So sodium bromide would be Emerson's other ingredient. But there was yet another component to be added to the Bromo Seltzer mixture, perhaps the most important one. Ingenious advertising. First, Emerson wanted his product to have a really unique look, so he packaged it in a glorious cobalt blue bottle. Then, he decided, it would be promoted as a medication that fights a headache in "three ways." As Americans were to learn, especially fans of The Adventures of Ellery Queen on radio, sponsored by Bromo Seltzer, there was more to a headache than just pain in the human head. Jumpy nerves and an upset stomach also played key roles in the misery. A "sick headache" was the result of this triple whammy! Bromo Seltzer had acetanilide for the pain, bicarbonate to relieve excess stomach acidity and sodium bromide to calm those jumpy nerves. And there was another benefit. Bromo Seltzer dissolved immediately in water so it was ready to go to work right away to relieve headache, soothe nerves and settle the stomach. The noisy fizz of course also helped convince the patient that this was a really active medication. Not everyone, though, liked the loud fizz. A waiter once offered a hung over W.C. Fields some Bromo Seltzer. "No-o-o-o," the comedian moaned, "I couldn't stand the noise."

Most people could stand the noise all right; it was the other ingredients that caused them problems. Like turning their skin blue! This mystery was solved by Bernard Brodie (a McGill graduate) and Julius Axelrod (a Nobel Prize winner in 1970) who discovered that acetanilide, the pain killer in Bromo seltzer, could cause methemoglobinemia, a condition in which hemoglobin loses its ability to bind oxygen. Since oxygenated blood is red and blood that lacks oxygen is bluish, people who suffer from methemoglobinemia develop a blue tinge. Brodie and Axelrod suggested that acetanilide be replaced in Bromo Seltzer by acetaminophen. The pain reliever we are now familiar with as the active ingredient in Tylenol[TM]. That was done and the blue problem vanished.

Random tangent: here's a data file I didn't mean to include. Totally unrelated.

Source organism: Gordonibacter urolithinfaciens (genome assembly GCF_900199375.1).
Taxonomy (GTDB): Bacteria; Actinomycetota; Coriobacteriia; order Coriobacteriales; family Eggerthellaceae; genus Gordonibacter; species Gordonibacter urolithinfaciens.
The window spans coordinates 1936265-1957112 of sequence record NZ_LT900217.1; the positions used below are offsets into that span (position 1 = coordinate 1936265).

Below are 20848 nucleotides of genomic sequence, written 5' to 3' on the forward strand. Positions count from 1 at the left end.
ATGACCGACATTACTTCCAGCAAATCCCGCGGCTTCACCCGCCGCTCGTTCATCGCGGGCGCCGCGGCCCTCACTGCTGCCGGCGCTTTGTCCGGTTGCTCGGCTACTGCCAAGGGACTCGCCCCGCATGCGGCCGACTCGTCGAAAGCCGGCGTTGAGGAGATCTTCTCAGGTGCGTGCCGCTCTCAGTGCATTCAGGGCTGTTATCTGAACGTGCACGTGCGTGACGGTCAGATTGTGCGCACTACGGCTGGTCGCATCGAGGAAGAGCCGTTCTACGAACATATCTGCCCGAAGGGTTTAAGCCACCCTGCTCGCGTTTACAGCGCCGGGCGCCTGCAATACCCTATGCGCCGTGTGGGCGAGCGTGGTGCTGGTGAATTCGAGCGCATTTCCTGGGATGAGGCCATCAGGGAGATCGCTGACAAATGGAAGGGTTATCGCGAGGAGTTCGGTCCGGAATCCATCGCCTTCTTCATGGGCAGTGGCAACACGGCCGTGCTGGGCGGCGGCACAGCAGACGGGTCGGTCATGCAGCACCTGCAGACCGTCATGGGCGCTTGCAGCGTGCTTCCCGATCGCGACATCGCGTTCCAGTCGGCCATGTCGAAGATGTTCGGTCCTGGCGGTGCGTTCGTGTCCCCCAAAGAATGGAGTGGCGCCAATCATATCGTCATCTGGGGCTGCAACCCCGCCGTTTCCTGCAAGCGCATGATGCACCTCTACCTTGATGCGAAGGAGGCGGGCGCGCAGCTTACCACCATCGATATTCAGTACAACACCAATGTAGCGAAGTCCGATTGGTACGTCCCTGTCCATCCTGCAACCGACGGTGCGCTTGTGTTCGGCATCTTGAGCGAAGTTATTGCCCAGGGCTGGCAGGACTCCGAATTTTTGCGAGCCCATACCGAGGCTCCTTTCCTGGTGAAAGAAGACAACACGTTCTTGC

But there was another difficulty. Some customers who used Bromo Seltzer excessively exhibited symptoms of bromine toxicity, known as 'bromism'. Symptoms ranged from sluggishness and slurred speech to confusion and acne-like eruptions on the skin. This eventually led to the removal of sodium bromide from the product, leaving the modern version with just acetaminophen and fizz. Bromo Seltzer is no longer capable of causing bromism, but that doesn't mean the condition has disappeared. Recently a gentleman showed up at a medical centre in Cleveland, OH with postules on the hands that smacked of bromism. It took a while until the physicians could figure out what was going on. It seems the cause was the consumption of brominated vegetable oil which is a solvent used to dissolve flavours that are to be added to citrus beverages. The 'culprit" turned out to be Ruby Red Squirt[TM], a citrus flavoured pop. But normal people don't have to be concerned about bromism from this product. The gentleman in question was drinking, get this, eight liters of the stuff a day! And for those who try to use this account to highlight the dangers of food additives, I have one thing to say. Take a bromide.

Joe Schwarcz, MCIC, is the director of McGill University's Office for Science and Society. You can contact him at
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Title Annotation:Chemfusion
Author:Schwarcz, Joe
Publication:Canadian Chemical News
Date:Sep 1, 2003